Interview recorded:Lublin, Poland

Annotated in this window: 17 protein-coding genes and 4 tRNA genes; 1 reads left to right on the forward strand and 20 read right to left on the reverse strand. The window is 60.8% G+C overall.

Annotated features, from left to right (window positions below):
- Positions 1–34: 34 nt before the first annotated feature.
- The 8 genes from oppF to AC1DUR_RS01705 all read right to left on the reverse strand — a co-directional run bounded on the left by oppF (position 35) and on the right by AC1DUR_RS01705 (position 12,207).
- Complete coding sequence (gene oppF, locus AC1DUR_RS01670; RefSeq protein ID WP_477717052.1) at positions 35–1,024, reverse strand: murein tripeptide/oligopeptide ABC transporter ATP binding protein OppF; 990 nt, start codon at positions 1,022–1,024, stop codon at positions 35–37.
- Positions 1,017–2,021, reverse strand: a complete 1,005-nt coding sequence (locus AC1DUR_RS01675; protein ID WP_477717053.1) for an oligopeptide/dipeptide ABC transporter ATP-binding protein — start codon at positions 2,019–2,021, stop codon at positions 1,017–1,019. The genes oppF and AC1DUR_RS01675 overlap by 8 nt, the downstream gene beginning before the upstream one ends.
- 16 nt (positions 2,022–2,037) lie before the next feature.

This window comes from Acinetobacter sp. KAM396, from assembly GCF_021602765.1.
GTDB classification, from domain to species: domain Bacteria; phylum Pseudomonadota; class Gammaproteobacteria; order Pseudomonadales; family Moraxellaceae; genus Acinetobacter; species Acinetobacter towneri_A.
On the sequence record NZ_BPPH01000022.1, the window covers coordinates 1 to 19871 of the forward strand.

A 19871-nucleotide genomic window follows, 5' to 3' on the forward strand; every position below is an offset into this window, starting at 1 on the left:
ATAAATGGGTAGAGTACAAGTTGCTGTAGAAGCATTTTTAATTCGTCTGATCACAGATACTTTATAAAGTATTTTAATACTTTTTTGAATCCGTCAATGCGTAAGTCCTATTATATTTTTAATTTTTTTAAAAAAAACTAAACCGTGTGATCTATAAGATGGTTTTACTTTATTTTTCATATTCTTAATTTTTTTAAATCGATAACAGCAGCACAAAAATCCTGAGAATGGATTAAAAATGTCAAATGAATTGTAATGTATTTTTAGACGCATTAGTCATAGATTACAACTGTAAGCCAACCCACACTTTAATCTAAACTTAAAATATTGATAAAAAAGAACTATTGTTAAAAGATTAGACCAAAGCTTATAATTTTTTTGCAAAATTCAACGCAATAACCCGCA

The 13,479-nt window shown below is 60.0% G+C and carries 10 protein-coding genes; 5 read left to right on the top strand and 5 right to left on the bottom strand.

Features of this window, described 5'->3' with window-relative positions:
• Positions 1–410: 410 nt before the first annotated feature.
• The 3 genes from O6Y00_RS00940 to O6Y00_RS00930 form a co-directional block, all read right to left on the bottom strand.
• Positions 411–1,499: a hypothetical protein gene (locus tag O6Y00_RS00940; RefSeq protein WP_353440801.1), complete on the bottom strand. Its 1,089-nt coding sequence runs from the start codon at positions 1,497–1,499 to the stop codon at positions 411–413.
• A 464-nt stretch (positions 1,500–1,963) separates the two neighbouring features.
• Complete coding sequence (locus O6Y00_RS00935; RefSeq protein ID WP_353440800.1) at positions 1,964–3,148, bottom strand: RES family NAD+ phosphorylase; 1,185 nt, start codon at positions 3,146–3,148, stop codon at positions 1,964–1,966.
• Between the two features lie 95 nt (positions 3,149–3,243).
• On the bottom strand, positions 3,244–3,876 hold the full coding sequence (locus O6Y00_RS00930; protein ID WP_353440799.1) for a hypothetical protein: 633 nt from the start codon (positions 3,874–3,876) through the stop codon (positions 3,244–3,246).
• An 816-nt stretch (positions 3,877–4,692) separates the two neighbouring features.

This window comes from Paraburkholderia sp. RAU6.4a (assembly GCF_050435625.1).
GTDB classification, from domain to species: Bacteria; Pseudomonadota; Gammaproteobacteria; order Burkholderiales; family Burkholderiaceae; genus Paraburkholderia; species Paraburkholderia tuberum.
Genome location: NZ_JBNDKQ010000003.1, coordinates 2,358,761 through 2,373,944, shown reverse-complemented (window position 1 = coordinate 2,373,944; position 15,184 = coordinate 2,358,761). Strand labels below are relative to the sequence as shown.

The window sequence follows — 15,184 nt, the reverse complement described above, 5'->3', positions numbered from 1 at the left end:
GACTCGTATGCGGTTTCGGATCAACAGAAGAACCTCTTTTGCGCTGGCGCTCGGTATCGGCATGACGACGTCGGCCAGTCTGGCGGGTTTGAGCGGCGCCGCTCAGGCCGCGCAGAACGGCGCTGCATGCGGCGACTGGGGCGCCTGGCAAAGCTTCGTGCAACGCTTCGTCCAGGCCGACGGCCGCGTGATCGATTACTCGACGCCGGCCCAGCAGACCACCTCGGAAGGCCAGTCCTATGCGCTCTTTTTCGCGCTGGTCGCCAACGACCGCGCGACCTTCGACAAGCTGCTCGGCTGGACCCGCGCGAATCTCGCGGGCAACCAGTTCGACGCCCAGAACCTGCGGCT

My name is Zofia Listosz, I live in Lublin and I am 64 years old. I was born after the war, my parents used to live in the countryside. Due to many factors, life was not easy for them. In post-war times, the countryside was poor and they had to rebuild everything after the war. What did the life of your family look like during World War II? It was easier for them to survive in the countryside, partly because the winter was always hard. My mother used to say: “When the hungry gap comes, it’s most difficult to survive”. That was when we were running out of potatoes and vegetables. In the summer, it was easier in the countryside, because they could always grow something on their land. If they had just one hen, it mean they had some eggs as well. They lived near the woods where they could always find some berries. However, they surely didn’t go to the woods right after the war. My mother told us that it was dangerous to go there because you could step on a mine. It happened to a couple of people. After the war, bomb residues were everywhere. But it was easier to survive in the countryside. I am sure that people lived in fear in those times. At daytime it was bearable, but at night they were afraid that someone would come and knock at the door… I heard that sometimes, when the partisans came, people had no other choice than to give them everything they had, whether it was food or anything else they needed for the soldiers or the partisan groups. It wasn’t always clear where they were actually taking all these things to. What have you been told about the people’s situation in those times, about persecutions and repressions? I often heard that someone had died as a partisan or that someone had been persecuted. My closest family told me that the partisans would sometimes call out certain persons. People were afraid of this, because among those partisans, there were different kinds of people. My husband’s father was the village leader, so he knew a lot about the partisans. After the war, they came to his house one evening and asked him to come out. He went out and never came back. They took him to the woods and killed him. We don’t know whether it was really the partisans or some people who pretended to be partisans. Anyway, he was killed. Only later did someone tell us that his body was laying in the woods. Such things often happened in the countryside. How much have your relatives told you about the times of occupation and their memories from then? At home, such things were rarely mentioned. My mother sometimes told us stories about how they had to flee from air raids or bombings. Near our house there were dense bushes, mires and a lake. My mother said that people had often been hiding there. They took everything they could with them and ran away. That’s what I remember from my mother’s stories. Concerning family stories, I remember that we used to go to the woods with our parents when we were children. There, we often asked why there were such big holes in the ground. Mum answered that they were remnants of war, that the partisans had been stationed in the area and these holes had been their trenches. She often told me about that, because we lived near a wood where many ambushes had been arranged. Such matters were never discussed in public, you could only have such conversations in the family. Many years later I also talked about this with my mother-in-law. She told me that a Jew had been hiding in her village and that people had been very afraid of being punished for hiding him, because it had been very dangerous. She spoke about it with so much fear that I am really glad those times are gone. When did you learn the truth about the war, the “history set straight”? When I started learning history, I believed what I was told at school. Only a few years later I started to listen to true history, “history set straight”, and I couldn’t believe that there had been so many lies, that we had never been told the true story. Then, I finished high school and got married, I started reading newspapers and listening to Radio Maryja [a Polish Catholic radio station]. I listened with great interest, because it was the first time I heard of many things such as Katyń. It seemed incredible to me that I had lived so many years without knowing about it all. I was talking about that with a friend and she told me: “Zosia, I knew all of this from the beginning, because my father worked at the railway and there were partisans in our area. When dad came home, he told us about it, but we weren’t supposed to tell it to anyone else. We weren’t allowed to mention it even with a single word.” She had known about it so early and I just found it all out after so many years. Since then, I have developed great interest in history, particularly in “history set straight”. What is your attitude towards history today? As I said, I became interested in history. My parents are dead, so I cannot ask them anything any more, but I draw knowledge from the news. I listen to everything and I read everything I can. I can’t learn much more from my family. Sometimes when I talk to my closest relatives, we remember those times and after all these years I regret very much that I hadn’t been interested in those times before, that I missed a chance in my life, because now my parents are dead… Maybe it was because I was away most of the time. I left home at quite a young age and moved to a big city, to Lublin. I rarely came home and when I was there, there was probably no time for such conversations. Only now do I see how much I could have learned from my parents if only I had asked. But when I came home, I never asked, it was just by chance that someone mentioned the war or history in a conversation. If I had asked my mother or my grandmother more questions, they would have told me much more. How often do you talk to your family about your family history and World War II? My parents are dead already. Sometimes I visit my older sister and ask her what she knows, because after all she spent more time with them than I did. Sometimes she tells me something I didn’t know before. For example that her father-in-law was imprisoned and forced to move eighteen times after the war due to various repressions. His house was burned down, then he was sent to prison and after he was released, the persecutions continued. He moved from village to village, he couldn’t stay in one place. It was a very difficult time for him. My sister told me that her father-in-law had fought in the war, that he had been persecuted later and that he had probably been hiding someone in his house. Someone denounced him and they came to get him in broad daylight. She only managed to escape because someone warned her that danger was approaching. She took her small child with her and ran away. The house was burned to the ground, because her family lived close to the woods. I also remember the story of a lady who survived the deportation to Russia during World War II. I remember she had been imprisoned. She described how they had been transported in railway carriages, under what kind of conditions and how cold it had been there. They only things they had to eat were potatoes, nothing else. Those stories were horrible. She survived the prison, but she said she had been lucky, because she had worked in the kitchen, which made it easier for her to survive. What are your childhood memories? The times weren’t easy for sure, we couldn’t just buy everything like we do now. In the countryside, my parents had some cows, so we had milk, we had some potatoes. The house stood near a meadow, we could find some sorrel in the woods, and this was enough to survive the summer. In winter things got worse, we didn’t have any fridges back then. However, my childhood wasn’t that hard, because my grandmother was such a resourceful woman that she always managed somehow and I never suffered real poverty.